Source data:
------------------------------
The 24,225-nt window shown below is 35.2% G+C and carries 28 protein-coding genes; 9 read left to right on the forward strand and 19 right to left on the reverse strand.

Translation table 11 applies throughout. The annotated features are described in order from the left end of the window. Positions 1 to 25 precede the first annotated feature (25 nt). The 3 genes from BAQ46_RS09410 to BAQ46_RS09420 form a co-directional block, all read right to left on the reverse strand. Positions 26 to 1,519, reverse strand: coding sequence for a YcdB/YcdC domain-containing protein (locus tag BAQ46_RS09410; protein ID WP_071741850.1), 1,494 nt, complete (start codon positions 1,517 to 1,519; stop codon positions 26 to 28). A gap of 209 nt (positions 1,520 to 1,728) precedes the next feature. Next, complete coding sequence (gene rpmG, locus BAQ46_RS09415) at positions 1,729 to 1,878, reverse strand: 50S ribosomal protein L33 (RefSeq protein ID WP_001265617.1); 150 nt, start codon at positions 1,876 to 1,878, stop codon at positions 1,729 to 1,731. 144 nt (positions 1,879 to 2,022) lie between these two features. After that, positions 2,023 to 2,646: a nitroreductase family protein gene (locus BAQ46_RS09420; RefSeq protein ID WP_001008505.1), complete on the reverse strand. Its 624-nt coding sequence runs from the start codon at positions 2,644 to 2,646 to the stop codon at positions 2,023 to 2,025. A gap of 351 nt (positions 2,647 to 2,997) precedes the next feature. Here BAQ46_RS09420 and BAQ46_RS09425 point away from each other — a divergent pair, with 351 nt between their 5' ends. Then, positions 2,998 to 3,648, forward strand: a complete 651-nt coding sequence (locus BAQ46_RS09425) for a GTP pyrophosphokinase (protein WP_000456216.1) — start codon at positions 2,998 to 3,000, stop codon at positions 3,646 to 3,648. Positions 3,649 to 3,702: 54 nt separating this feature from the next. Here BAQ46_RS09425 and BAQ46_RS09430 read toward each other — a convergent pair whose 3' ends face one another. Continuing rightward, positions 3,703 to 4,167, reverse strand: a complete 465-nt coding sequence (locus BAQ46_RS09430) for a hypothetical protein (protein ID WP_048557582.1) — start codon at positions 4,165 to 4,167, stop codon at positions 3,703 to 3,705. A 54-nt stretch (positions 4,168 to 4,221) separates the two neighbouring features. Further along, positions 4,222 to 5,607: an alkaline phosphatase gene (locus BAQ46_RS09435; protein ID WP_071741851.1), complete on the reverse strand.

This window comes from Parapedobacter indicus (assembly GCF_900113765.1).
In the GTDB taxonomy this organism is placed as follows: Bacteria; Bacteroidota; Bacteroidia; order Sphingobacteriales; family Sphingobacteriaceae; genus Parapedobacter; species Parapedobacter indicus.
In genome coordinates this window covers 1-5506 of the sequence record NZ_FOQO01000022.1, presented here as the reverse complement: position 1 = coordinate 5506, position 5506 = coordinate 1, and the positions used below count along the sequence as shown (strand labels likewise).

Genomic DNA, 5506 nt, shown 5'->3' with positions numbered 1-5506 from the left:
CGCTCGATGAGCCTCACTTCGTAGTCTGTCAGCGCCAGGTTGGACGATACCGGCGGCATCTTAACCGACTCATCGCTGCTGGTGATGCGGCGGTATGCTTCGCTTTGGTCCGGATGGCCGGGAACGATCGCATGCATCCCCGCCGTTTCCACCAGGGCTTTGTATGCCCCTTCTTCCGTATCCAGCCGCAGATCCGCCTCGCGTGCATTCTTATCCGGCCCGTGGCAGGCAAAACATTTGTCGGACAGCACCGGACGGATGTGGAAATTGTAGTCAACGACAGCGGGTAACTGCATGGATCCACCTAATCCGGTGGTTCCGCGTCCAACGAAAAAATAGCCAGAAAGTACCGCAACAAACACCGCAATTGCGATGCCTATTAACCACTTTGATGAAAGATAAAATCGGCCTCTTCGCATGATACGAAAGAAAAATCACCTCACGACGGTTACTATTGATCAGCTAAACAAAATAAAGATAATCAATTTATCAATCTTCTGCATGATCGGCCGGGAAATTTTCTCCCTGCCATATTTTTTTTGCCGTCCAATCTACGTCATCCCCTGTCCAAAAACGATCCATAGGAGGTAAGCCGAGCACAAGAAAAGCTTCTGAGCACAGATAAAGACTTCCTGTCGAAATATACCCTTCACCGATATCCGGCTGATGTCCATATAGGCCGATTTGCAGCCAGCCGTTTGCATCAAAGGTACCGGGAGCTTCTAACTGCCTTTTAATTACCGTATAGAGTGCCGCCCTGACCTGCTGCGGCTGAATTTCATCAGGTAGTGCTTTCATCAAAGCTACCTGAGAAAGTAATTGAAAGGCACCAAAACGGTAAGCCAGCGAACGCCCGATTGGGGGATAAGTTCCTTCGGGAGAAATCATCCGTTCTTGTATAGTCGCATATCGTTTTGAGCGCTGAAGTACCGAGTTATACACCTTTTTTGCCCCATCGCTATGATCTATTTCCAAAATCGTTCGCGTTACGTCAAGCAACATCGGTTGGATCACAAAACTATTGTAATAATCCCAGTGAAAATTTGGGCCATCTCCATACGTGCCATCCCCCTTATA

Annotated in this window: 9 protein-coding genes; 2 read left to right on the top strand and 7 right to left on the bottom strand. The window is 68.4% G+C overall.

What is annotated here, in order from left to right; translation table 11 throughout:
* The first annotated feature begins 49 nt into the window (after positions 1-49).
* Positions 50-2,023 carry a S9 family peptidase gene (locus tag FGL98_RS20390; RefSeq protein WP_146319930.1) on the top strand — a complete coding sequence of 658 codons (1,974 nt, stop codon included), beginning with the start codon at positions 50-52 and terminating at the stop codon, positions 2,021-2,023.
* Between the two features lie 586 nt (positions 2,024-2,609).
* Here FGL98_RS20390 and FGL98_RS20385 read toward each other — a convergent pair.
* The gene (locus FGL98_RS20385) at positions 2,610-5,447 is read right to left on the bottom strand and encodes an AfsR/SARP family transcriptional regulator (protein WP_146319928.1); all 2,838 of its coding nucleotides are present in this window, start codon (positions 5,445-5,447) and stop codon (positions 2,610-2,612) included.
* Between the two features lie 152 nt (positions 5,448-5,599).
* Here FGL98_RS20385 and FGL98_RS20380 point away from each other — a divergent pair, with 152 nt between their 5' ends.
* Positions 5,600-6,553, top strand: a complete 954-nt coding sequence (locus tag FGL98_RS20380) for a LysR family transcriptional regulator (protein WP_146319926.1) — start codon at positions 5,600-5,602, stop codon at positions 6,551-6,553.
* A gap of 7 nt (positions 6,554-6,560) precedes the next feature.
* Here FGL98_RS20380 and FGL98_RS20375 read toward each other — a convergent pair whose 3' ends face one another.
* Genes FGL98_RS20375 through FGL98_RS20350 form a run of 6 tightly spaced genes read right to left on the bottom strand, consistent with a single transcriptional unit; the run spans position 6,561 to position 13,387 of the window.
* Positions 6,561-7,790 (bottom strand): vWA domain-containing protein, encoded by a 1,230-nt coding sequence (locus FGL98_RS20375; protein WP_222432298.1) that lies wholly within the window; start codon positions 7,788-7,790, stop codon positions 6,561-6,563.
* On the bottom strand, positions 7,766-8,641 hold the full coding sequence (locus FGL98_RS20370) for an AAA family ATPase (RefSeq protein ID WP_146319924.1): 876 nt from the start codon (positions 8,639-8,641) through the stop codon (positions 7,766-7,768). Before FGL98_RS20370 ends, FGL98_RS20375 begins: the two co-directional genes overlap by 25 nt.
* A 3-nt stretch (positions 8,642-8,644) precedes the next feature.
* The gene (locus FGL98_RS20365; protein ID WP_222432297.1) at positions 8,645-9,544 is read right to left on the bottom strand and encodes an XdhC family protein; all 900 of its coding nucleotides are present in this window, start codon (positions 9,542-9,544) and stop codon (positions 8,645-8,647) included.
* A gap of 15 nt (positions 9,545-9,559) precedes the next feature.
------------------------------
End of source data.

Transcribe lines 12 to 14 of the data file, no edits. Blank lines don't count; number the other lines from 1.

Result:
* Between the two features lie 586 nt (positions 2,024-2,609).
* Here FGL98_RS20390 and FGL98_RS20385 read toward each other — a convergent pair.
* The gene (locus FGL98_RS20385) at positions 2,610-5,447 is read right to left on the bottom strand and encodes an AfsR/SARP family transcriptional regulator (protein WP_146319928.1); all 2,838 of its coding nucleotides are present in this window, start codon (positions 5,445-5,447) and stop codon (positions 2,610-2,612) included.